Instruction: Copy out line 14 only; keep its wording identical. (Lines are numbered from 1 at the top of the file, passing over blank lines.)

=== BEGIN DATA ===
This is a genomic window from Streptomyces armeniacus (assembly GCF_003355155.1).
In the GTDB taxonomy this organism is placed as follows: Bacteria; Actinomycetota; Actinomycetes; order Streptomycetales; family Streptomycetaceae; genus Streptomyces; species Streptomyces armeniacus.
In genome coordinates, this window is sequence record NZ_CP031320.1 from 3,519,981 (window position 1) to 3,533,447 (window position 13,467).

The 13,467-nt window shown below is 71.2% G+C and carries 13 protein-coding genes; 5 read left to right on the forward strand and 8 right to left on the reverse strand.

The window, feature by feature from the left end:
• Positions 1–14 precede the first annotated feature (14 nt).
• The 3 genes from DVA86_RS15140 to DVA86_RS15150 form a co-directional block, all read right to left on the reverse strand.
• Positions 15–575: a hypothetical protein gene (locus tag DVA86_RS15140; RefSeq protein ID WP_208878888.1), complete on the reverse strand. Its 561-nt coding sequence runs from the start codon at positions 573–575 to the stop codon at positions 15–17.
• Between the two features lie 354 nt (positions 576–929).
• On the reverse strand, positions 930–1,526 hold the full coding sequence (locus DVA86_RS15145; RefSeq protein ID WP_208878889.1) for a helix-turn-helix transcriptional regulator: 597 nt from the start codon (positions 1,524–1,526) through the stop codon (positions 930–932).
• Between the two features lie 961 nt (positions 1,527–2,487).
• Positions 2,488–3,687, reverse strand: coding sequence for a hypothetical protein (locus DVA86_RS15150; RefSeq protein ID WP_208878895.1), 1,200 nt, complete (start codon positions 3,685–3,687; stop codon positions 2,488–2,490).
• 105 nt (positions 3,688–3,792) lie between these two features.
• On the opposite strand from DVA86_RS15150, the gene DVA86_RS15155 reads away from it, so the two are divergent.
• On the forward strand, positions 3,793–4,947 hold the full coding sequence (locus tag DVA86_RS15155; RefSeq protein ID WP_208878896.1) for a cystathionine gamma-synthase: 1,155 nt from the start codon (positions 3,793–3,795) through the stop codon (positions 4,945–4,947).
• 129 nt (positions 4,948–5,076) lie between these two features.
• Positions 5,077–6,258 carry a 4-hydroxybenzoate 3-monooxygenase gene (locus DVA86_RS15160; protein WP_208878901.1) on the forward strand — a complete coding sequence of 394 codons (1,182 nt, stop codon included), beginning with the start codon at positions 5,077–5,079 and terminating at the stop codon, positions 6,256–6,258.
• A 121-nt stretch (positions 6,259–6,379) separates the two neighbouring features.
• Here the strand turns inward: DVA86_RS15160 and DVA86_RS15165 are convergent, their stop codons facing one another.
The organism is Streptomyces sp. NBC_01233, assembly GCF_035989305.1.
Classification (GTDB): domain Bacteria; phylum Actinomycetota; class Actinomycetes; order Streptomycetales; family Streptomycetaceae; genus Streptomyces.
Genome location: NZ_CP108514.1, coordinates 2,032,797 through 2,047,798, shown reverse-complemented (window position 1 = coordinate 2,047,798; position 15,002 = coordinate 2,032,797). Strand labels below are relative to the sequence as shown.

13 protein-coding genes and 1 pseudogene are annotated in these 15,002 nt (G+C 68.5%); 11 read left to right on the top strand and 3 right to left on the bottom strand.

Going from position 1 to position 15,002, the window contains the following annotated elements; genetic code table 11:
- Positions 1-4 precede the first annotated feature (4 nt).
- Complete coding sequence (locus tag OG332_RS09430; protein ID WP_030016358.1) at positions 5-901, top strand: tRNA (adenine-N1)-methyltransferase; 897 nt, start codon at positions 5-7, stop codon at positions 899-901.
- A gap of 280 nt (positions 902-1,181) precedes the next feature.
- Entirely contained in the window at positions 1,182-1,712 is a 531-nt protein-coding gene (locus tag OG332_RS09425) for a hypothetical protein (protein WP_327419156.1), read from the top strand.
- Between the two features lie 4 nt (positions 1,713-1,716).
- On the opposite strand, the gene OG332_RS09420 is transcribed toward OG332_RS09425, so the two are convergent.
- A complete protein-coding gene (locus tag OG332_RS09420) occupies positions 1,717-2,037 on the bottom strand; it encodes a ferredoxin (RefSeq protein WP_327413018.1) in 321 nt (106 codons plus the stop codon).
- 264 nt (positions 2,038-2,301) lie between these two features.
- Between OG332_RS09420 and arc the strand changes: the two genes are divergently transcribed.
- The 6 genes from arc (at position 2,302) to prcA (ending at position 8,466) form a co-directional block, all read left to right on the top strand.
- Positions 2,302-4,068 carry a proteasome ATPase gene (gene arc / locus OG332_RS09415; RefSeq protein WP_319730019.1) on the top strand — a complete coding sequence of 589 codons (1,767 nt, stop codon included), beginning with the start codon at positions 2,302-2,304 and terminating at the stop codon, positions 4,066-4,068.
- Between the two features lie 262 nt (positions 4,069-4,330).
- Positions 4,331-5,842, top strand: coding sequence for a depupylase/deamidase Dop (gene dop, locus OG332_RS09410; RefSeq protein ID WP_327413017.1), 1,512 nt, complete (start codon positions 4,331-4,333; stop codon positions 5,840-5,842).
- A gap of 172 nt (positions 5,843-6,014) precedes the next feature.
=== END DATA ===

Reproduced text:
• On the opposite strand from DVA86_RS15150, the gene DVA86_RS15155 reads away from it, so the two are divergent.